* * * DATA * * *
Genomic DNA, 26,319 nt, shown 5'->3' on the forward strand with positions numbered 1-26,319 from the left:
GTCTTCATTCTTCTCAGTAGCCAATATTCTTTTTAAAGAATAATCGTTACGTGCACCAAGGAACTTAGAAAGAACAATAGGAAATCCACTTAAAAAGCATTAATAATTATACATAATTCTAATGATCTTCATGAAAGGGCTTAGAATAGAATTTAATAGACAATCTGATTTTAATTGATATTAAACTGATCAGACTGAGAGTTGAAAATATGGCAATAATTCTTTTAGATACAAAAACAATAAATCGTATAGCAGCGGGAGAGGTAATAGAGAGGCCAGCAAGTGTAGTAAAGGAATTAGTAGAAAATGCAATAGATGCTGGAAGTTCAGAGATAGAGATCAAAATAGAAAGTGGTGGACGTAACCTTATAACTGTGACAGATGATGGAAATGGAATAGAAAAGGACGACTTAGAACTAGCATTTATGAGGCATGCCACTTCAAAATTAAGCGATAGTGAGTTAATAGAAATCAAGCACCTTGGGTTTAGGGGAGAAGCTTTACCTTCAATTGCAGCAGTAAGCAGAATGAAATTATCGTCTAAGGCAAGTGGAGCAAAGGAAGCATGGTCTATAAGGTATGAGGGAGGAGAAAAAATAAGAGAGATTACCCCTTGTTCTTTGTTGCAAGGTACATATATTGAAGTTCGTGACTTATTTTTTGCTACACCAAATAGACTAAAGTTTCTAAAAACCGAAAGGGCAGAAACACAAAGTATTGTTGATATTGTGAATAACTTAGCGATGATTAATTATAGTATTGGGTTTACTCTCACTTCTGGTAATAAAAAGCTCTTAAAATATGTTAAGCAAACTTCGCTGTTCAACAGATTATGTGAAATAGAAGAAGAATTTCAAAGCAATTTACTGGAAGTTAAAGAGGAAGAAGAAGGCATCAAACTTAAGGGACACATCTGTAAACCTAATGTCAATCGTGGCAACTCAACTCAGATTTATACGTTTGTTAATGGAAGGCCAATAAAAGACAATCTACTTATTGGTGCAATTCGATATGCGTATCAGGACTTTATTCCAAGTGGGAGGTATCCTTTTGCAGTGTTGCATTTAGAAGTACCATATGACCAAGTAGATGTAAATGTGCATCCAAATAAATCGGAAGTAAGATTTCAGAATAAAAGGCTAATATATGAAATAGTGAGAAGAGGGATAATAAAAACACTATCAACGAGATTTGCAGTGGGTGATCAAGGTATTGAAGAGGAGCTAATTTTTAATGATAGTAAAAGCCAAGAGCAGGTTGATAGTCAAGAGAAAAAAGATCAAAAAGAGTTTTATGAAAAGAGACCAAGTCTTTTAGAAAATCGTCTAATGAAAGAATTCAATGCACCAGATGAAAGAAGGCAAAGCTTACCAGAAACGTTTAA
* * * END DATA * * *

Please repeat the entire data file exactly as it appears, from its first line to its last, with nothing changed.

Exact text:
Genomic DNA, 26,319 nt, shown 5'->3' on the forward strand with positions numbered 1-26,319 from the left:
GTCTTCATTCTTCTCAGTAGCCAATATTCTTTTTAAAGAATAATCGTTACGTGCACCAAGGAACTTAGAAAGAACAATAGGAAATCCACTTAAAAAGCATTAATAATTATACATAATTCTAATGATCTTCATGAAAGGGCTTAGAATAGAATTTAATAGACAATCTGATTTTAATTGATATTAAACTGATCAGACTGAGAGTTGAAAATATGGCAATAATTCTTTTAGATACAAAAACAATAAATCGTATAGCAGCGGGAGAGGTAATAGAGAGGCCAGCAAGTGTAGTAAAGGAATTAGTAGAAAATGCAATAGATGCTGGAAGTTCAGAGATAGAGATCAAAATAGAAAGTGGTGGACGTAACCTTATAACTGTGACAGATGATGGAAATGGAATAGAAAAGGACGACTTAGAACTAGCATTTATGAGGCATGCCACTTCAAAATTAAGCGATAGTGAGTTAATAGAAATCAAGCACCTTGGGTTTAGGGGAGAAGCTTTACCTTCAATTGCAGCAGTAAGCAGAATGAAATTATCGTCTAAGGCAAGTGGAGCAAAGGAAGCATGGTCTATAAGGTATGAGGGAGGAGAAAAAATAAGAGAGATTACCCCTTGTTCTTTGTTGCAAGGTACATATATTGAAGTTCGTGACTTATTTTTTGCTACACCAAATAGACTAAAGTTTCTAAAAACCGAAAGGGCAGAAACACAAAGTATTGTTGATATTGTGAATAACTTAGCGATGATTAATTATAGTATTGGGTTTACTCTCACTTCTGGTAATAAAAAGCTCTTAAAATATGTTAAGCAAACTTCGCTGTTCAACAGATTATGTGAAATAGAAGAAGAATTTCAAAGCAATTTACTGGAAGTTAAAGAGGAAGAAGAAGGCATCAAACTTAAGGGACACATCTGTAAACCTAATGTCAATCGTGGCAACTCAACTCAGATTTATACGTTTGTTAATGGAAGGCCAATAAAAGACAATCTACTTATTGGTGCAATTCGATATGCGTATCAGGACTTTATTCCAAGTGGGAGGTATCCTTTTGCAGTGTTGCATTTAGAAGTACCATATGACCAAGTAGATGTAAATGTGCATCCAAATAAATCGGAAGTAAGATTTCAGAATAAAAGGCTAATATATGAAATAGTGAGAAGAGGGATAATAAAAACACTATCAACGAGATTTGCAGTGGGTGATCAAGGTATTGAAGAGGAGCTAATTTTTAATGATAGTAAAAGCCAAGAGCAGGTTGATAGTCAAGAGAAAAAAGATCAAAAAGAGTTTTATGAAAAGAGACCAAGTCTTTTAGAAAATCGTCTAATGAAAGAATTCAATGCACCAGATGAAAGAAGGCAAAGCTTACCAGAAACGTTTAA